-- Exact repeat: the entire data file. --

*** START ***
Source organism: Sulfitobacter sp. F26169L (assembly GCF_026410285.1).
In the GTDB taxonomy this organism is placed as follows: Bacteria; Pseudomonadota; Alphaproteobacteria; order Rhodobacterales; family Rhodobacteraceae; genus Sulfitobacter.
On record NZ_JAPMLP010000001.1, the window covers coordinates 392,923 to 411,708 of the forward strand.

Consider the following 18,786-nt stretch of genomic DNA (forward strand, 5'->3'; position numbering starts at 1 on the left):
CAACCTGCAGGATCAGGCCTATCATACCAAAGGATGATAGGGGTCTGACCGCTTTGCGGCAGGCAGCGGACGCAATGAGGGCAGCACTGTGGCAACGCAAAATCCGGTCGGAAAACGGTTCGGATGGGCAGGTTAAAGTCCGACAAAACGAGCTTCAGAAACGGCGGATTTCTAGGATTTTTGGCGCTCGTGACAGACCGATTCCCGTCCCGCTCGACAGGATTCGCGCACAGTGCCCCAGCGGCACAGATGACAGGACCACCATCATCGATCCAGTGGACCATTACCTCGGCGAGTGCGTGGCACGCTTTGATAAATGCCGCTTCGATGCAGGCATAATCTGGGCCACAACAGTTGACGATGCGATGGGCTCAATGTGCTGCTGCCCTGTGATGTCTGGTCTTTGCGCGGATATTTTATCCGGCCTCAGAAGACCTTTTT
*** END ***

Source organism: Sulfitobacter sp. F26169L (assembly GCF_026410285.1).
In the GTDB taxonomy this organism is placed as follows: Bacteria; Pseudomonadota; Alphaproteobacteria; order Rhodobacterales; family Rhodobacteraceae; genus Sulfitobacter.
On record NZ_JAPMLP010000001.1, the window covers coordinates 392,923 to 411,708 of the forward strand.

Consider the following 18,786-nt stretch of genomic DNA (forward strand, 5'->3'; position numbering starts at 1 on the left):
CAACCTGCAGGATCAGGCCTATCATACCAAAGGATGATAGGGGTCTGACCGCTTTGCGGCAGGCAGCGGACGCAATGAGGGCAGCACTGTGGCAACGCAAAATCCGGTCGGAAAACGGTTCGGATGGGCAGGTTAAAGTCCGACAAAACGAGCTTCAGAAACGGCGGATTTCTAGGATTTTTGGCGCTCGTGACAGACCGATTCCCGTCCCGCTCGACAGGATTCGCGCACAGTGCCCCAGCGGCACAGATGACAGGACCACCATCATCGATCCAGTGGACCATTACCTCGGCGAGTGCGTGGCACGCTTTGATAAATGCCGCTTCGATGCAGGCATAATCTGGGCCACAACAGTTGACGATGCGATGGGCTCAATGTGCTGCTGCCCTGTGATGTCTGGTCTTTGCGCGGATATTTTATCCGGCCTCAGAAGACCTTTTT